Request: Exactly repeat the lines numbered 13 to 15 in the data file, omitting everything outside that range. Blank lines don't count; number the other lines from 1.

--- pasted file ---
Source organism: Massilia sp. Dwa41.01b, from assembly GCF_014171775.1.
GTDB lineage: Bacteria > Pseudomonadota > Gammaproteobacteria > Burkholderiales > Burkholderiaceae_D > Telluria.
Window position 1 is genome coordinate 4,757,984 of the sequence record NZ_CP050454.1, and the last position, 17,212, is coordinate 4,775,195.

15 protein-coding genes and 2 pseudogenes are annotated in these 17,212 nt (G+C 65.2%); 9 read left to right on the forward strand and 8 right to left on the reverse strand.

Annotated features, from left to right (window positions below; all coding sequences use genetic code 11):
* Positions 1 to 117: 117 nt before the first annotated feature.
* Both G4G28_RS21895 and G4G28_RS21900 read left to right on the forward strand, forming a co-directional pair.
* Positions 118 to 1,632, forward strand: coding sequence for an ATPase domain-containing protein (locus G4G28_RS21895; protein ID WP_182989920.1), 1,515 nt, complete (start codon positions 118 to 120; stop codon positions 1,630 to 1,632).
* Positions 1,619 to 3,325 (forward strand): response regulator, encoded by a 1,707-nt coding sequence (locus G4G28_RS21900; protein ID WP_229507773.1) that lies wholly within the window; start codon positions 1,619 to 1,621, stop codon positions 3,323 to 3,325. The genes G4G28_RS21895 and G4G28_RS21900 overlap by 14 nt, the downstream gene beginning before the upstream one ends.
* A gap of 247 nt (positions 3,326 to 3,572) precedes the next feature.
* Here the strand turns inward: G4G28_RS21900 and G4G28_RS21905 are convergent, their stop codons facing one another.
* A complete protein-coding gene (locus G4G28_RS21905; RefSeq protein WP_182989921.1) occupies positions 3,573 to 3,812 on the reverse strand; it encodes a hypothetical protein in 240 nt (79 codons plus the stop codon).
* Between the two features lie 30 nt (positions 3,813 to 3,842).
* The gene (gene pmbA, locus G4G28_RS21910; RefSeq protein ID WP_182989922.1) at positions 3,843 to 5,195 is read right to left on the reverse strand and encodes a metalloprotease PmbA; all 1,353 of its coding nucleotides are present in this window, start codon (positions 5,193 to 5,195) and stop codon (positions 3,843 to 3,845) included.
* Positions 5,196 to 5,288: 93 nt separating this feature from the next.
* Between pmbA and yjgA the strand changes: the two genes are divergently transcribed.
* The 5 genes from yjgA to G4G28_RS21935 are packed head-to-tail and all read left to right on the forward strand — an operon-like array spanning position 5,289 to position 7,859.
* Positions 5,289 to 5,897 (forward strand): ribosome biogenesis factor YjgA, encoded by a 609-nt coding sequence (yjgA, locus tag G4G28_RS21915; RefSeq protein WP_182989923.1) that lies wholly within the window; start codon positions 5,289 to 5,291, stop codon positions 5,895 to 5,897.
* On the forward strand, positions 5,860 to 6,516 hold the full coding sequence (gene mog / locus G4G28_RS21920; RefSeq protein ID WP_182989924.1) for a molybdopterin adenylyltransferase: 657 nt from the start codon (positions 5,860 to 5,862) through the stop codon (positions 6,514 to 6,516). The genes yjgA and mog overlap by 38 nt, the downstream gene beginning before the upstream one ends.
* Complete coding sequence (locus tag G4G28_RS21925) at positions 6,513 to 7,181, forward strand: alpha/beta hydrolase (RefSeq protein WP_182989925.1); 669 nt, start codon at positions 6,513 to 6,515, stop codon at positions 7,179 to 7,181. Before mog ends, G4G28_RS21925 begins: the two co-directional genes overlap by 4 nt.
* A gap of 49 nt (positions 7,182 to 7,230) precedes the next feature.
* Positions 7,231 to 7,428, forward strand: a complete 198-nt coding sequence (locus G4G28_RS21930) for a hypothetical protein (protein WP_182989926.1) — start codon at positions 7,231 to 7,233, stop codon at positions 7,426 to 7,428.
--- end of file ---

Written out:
* Between the two features lie 30 nt (positions 3,813 to 3,842).
* The gene (gene pmbA, locus G4G28_RS21910; RefSeq protein ID WP_182989922.1) at positions 3,843 to 5,195 is read right to left on the reverse strand and encodes a metalloprotease PmbA; all 1,353 of its coding nucleotides are present in this window, start codon (positions 5,193 to 5,195) and stop codon (positions 3,843 to 3,845) included.
* Positions 5,196 to 5,288: 93 nt separating this feature from the next.